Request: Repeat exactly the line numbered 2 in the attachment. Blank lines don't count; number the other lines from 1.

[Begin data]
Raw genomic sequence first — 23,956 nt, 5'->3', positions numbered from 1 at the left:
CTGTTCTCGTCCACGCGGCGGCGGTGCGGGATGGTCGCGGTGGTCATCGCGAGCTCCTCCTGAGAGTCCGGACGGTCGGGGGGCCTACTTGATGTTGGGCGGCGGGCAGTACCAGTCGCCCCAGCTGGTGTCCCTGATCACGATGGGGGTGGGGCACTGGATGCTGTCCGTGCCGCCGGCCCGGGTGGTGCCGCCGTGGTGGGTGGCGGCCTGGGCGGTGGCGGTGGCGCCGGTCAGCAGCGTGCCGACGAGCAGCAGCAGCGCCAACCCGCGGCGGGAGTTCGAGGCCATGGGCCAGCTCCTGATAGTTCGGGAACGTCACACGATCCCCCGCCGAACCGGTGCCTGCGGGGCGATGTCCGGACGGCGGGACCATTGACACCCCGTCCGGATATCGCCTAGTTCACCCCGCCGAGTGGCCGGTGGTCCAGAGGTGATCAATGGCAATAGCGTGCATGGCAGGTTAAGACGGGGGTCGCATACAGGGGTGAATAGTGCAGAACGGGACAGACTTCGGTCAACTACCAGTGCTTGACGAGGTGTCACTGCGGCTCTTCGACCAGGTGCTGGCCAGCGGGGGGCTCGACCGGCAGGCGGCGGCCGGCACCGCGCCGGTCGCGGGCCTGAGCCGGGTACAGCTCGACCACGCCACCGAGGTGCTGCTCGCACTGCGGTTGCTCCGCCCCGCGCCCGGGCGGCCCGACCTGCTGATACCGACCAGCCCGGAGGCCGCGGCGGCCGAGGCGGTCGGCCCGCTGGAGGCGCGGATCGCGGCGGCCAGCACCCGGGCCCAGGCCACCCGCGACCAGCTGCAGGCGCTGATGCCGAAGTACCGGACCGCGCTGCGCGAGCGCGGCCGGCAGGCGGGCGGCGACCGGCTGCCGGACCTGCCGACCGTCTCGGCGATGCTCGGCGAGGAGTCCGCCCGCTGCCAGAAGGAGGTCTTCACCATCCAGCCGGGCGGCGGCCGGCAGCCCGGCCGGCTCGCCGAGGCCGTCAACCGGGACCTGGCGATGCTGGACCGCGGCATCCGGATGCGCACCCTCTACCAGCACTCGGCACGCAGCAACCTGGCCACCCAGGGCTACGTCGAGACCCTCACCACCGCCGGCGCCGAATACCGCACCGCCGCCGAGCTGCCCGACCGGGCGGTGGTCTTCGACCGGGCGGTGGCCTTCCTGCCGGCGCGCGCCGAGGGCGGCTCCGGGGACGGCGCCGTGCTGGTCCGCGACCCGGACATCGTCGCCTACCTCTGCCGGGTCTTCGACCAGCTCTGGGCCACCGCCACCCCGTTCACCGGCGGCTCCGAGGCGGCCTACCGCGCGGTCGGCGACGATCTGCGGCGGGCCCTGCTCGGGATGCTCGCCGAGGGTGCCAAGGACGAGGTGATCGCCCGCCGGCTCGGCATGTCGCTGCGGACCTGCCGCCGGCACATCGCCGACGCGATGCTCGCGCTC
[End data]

CTGTTCTCGTCCACGCGGCGGCGGTGCGGGATGGTCGCGGTGGTCATCGCGAGCTCCTCCTGAGAGTCCGGACGGTCGGGGGGCCTACTTGATGTTGGGCGGCGGGCAGTACCAGTCGCCCCAGCTGGTGTCCCTGATCACGATGGGGGTGGGGCACTGGATGCTGTCCGTGCCGCCGGCCCGGGTGGTGCCGCCGTGGTGGGTGGCGGCCTGGGCGGTGGCGGTGGCGCCGGTCAGCAGCGTGCCGACGAGCAGCAGCAGCGCCAACCCGCGGCGGGAGTTCGAGGCCATGGGCCAGCTCCTGATAGTTCGGGAACGTCACACGATCCCCCGCCGAACCGGTGCCTGCGGGGCGATGTCCGGACGGCGGGACCATTGACACCCCGTCCGGATATCGCCTAGTTCACCCCGCCGAGTGGCCGGTGGTCCAGAGGTGATCAATGGCAATAGCGTGCATGGCAGGTTAAGACGGGGGTCGCATACAGGGGTGAATAGTGCAGAACGGGACAGACTTCGGTCAACTACCAGTGCTTGACGAGGTGTCACTGCGGCTCTTCGACCAGGTGCTGGCCAGCGGGGGGCTCGACCGGCAGGCGGCGGCCGGCACCGCGCCGGTCGCGGGCCTGAGCCGGGTACAGCTCGACCACGCCACCGAGGTGCTGCTCGCACTGCGGTTGCTCCGCCCCGCGCCCGGGCGGCCCGACCTGCTGATACCGACCAGCCCGGAGGCCGCGGCGGCCGAGGCGGTCGGCCCGCTGGAGGCGCGGATCGCGGCGGCCAGCACCCGGGCCCAGGCCACCCGCGACCAGCTGCAGGCGCTGATGCCGAAGTACCGGACCGCGCTGCGCGAGCGCGGCCGGCAGGCGGGCGGCGACCGGCTGCCGGACCTGCCGACCGTCTCGGCGATGCTCGGCGAGGAGTCCGCCCGCTGCCAGAAGGAGGTCTTCACCATCCAGCCGGGCGGCGGCCGGCAGCCCGGCCGGCTCGCCGAGGCCGTCAACCGGGACCTGGCGATGCTGGACCGCGGCATCCGGATGCGCACCCTCTACCAGCACTCGGCACGCAGCAACCTGGCCACCCAGGGCTACGTCGAGACCCTCACCACCGCCGGCGCCGAATACCGCACCGCCGCCGAGCTGCCCGACCGGGCGGTGGTCTTCGACCGGGCGGTGGCCTTCCTGCCGGCGCGCGCCGAGGGCGGCTCCGGGGACGGCGCCGTGCTGGTCCGCGACCCGGACATCGTCGCCTACCTCTGCCGGGTCTTCGACCAGCTCTGGGCCACCGCCACCCCGTTCACCGGCGGCTCCGAGGCGGCCTACCGCGCGGTCGGCGACGATCTGCGGCGGGCCCTGCTCGGGATGCTCGCCGAGGGTGCCAAGGACGAGGTGATCGCCCGCCGGCTCGGCATGTCGCTGCGGACCTGCCGCCGGCACATCGCCGACGCGATGCTCGCGCTC